Selected Messages Book 2


All to Understand What to Do for Themselves

Your question is, ... “In urgent cases, should we call in a worldly physician, because the sanitarium doctors are all so busy that they have no time to devote to outside practice?” If the physicians are so busy that they cannot treat the sick outside of the institution, would it not be wiser for all to educate themselves in the use of simple remedies, than to venture to use drugs that are given a long name to hide their real qualities. Why need anyone be ignorant of God's remedies—hot-water fomentations and cold and hot compresses. It is important to become familiar with the benefit of dieting in case of sickness. All should understand what to do [for] themselves. They may call upon someone who understands nursing, but everyone should have an intelligent knowledge of the house he lives in. All should understand what to do in case of sickness. 2SM 289.4

Were I sick, I would just as soon call in a lawyer as a physician from among general practitioners. [Mrs. White is here referring to the “general practitioner” of 1897 in the backwoods of Australia, from where she penned these words. The reader must keep in mind that until the second decade of the twentieth century, physician training was largely unregulated and was often meager. In many instances it was on an apprentice basis, supplemented at best by a short period of training in a more or less orthodox medical school. The medical profession was without well-established standards. The mainstay in the medications of the ordinary doctor was poisonous drugs, often prescribed in large doses. 2SM 290.1

The following facts show clearly that Mrs. White's statement should not be used to depreciate the labors of the carefully trained conscientious physician:

1. Her many statements relative to the high calling and weighty responsibilities of the physician;

2. Her practice of consulting qualified physicians as attested by the published record and by those who were members of her family;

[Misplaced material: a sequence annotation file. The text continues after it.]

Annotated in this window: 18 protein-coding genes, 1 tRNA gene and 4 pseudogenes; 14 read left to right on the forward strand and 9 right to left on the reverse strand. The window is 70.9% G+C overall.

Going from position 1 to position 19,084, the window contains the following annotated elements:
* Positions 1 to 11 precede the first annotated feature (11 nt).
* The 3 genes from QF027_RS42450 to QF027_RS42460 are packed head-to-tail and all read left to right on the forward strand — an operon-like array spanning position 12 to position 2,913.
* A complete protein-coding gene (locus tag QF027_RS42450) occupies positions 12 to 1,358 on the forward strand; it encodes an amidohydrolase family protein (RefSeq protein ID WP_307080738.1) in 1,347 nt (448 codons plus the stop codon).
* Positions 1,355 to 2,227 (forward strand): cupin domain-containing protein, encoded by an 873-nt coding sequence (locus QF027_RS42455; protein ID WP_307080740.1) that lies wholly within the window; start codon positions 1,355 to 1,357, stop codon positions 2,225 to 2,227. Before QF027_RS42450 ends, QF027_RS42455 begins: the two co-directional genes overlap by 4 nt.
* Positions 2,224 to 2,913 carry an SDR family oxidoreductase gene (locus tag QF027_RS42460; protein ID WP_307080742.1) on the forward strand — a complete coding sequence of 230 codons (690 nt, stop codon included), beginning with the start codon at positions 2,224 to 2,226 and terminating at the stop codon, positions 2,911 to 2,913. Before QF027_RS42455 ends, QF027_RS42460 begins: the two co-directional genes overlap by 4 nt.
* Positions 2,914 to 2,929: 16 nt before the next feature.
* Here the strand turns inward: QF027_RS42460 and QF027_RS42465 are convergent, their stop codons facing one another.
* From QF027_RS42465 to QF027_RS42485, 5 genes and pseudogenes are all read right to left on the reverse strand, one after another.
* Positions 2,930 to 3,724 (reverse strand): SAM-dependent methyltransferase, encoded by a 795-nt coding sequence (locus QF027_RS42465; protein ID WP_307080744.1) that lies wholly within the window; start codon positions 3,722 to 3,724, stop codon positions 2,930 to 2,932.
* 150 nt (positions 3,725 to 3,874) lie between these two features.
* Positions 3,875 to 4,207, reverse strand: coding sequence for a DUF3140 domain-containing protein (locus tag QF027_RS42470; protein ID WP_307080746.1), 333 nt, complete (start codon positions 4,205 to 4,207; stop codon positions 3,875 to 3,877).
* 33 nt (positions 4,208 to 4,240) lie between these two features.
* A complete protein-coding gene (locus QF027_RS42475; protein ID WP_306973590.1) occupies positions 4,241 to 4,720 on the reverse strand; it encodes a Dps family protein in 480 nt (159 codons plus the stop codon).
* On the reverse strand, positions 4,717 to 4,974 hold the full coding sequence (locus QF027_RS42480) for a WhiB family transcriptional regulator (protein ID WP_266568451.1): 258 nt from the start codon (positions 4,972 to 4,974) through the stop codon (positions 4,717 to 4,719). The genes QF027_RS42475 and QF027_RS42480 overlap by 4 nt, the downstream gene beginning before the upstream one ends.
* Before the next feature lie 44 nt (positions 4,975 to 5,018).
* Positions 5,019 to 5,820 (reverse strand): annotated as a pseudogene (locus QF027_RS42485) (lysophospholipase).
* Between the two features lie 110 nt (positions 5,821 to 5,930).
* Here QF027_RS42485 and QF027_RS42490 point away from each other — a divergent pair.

3. Her counsel to an associate worker who was ill, to “let the physicians” “do those things” for her “that must be done” (See page 251 of this volume), and urging her to eat, “because your earthly physician would have you eat” (Page 253);

4. Her many counsels addressed to practicing physicians presented in The Ministry of Healing, Counsels on Health, and Medical Ministry;

5. The guidance from her pen in the establishment of a Seventh-day Adventist medical college at Loma Linda, designed to provide “a medical education that will enable” its graduates “To pass the examinations required by law of all those who practice as regularly qualified physicians.”—Ellen G. White Manuscript 7, 1910 (published in Pacific Union Recorder, February 3, 1910 Words of Counsel).(See The Story of Our Health Message, 386, (1955)).] I would not touch their nostrums, to which they give latin names. I am determined to know, in straight English, the name of everything that I introduce into my system.

Those who make a practice of taking drugs sin against their intelligence and endanger their whole afterlife. There are herbs that are harmless, the use of which will tide over many apparently serious difficulties. But if all would seek to become intelligent in regard to their bodily necessities, sickness would be rare instead of common. An ounce of prevention is worth a pound of cure.—Manuscript 86, 1897 (General Manuscript, “Health Reform Principles,” written from Cooranbong, Australia). 2SM 290.2